World Bank approves $250m for Bangladesh’s environment management

BTJ Desk Report
World Bank approves $250m for Bangladesh's environment management

The World Bank (WB) approved $250 million financing to help Bangladesh strengthen environment management and promote private sector participation in green investment.

The Bangladesh Environmental Sustainability and Transformation (BEST) Project will support the Department of Environment to strengthen its technical and administrative capacity, said a statement.

The project will also support improving environmental regulations and enforcement to curb pollution and improve environmental quality.

The project will pilot new financing mechanisms to promote green investments in targeted sectors.

It will also establish a Green Credit Guarantee Scheme to incentivize the financial sector to support green investments to reduce air pollution.

Successful implementation of the project will help the country tackle key pollution issues, benefitting over 21 million people living in greater Dhaka and beyond.

“Bangladesh’s rapid economic growth and urbanization have come at a high environmental cost in terms of pollution. Not only that the pollution is impacting our health, but also it is eroding the country’s economic competitiveness,” said Dandan Chen, World Bank Acting Country Director for Bangladesh and Bhutan.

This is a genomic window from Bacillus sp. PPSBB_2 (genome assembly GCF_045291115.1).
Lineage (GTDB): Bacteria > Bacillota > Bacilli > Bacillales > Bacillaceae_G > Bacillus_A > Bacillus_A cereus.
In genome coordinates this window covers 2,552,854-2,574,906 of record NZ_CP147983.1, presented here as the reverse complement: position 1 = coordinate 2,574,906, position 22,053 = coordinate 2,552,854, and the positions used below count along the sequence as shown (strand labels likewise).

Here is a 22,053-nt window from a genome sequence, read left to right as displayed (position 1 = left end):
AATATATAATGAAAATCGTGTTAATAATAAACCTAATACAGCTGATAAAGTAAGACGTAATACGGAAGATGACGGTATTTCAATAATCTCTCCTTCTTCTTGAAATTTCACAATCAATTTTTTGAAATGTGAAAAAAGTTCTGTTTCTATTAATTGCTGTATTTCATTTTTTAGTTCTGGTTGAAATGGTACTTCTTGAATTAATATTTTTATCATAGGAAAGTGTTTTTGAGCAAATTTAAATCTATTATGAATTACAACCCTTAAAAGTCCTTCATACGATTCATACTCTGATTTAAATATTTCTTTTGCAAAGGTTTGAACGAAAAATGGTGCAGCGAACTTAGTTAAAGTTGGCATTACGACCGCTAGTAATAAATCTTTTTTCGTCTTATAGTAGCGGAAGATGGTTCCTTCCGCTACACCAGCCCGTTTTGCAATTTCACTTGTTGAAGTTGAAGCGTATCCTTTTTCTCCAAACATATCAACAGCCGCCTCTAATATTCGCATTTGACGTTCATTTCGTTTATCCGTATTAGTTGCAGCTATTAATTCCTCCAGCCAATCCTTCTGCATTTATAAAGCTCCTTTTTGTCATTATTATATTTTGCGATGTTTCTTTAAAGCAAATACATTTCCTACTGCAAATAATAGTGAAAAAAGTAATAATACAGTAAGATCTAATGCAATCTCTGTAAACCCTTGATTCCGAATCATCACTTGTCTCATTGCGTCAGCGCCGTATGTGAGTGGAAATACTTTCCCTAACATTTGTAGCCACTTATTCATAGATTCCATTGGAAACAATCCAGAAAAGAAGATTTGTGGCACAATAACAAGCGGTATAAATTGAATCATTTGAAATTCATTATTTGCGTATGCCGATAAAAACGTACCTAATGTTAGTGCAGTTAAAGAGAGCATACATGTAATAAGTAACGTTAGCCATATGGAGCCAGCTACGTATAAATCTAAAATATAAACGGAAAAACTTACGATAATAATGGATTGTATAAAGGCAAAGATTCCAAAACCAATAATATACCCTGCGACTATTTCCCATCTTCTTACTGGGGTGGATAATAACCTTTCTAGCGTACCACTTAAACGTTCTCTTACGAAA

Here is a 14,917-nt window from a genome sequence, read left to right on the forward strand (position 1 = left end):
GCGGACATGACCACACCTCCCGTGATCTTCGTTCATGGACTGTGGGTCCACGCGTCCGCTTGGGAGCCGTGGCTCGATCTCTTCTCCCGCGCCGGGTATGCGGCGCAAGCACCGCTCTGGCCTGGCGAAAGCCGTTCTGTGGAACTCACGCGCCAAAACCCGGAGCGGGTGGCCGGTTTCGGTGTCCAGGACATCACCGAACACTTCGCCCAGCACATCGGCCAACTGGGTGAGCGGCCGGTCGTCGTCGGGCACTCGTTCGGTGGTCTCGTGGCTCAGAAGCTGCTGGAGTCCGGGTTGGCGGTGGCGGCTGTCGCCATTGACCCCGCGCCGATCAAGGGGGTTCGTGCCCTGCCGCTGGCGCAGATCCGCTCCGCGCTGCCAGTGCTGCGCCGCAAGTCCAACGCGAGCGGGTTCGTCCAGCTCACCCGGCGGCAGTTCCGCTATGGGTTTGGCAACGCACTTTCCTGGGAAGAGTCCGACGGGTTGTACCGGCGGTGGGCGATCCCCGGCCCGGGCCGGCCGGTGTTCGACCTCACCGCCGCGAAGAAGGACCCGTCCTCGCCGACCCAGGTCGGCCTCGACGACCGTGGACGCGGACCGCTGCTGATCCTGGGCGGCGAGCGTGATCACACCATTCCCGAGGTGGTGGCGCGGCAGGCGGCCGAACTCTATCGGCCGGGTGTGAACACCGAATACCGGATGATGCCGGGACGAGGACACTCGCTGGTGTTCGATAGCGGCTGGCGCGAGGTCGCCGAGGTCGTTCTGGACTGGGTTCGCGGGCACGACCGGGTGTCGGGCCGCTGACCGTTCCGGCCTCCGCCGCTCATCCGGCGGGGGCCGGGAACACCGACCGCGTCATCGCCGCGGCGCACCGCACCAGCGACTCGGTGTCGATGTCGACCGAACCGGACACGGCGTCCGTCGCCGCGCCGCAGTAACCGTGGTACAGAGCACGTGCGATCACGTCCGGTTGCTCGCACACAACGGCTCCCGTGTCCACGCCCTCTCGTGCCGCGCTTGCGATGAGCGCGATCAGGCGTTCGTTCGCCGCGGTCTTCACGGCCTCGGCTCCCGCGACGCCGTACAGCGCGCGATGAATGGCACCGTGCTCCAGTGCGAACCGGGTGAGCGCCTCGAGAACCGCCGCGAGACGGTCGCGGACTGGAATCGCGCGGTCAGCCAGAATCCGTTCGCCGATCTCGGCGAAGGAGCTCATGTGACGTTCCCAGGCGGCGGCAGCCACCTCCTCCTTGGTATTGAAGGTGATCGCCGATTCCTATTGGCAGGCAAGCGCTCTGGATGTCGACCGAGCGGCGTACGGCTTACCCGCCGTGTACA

The project will help construct four vehicle inspection centers using private-public partnership modality to inspect about 46,000 vehicles annually.

An E-waste management facility will be set up to process 3,500 metric tons of e-waste annually. The project will help reduce over 1 million metric tons of Green House Gas emissions from targeted sources.

The project will also set up a first-ever network of 22 continuous surface water quality monitoring stations to start monitoring of water quality of Dhaka rivers and targeted international rivers in real time.

It will also establish continuous water quality monitoring stations to ensure environmental compliance of selected industrial effluent treatment plants.

The credit is from the World Bank’s International Development Association (IDA), which provides concessional financing, and has a 30-year term with a five-year grace period.


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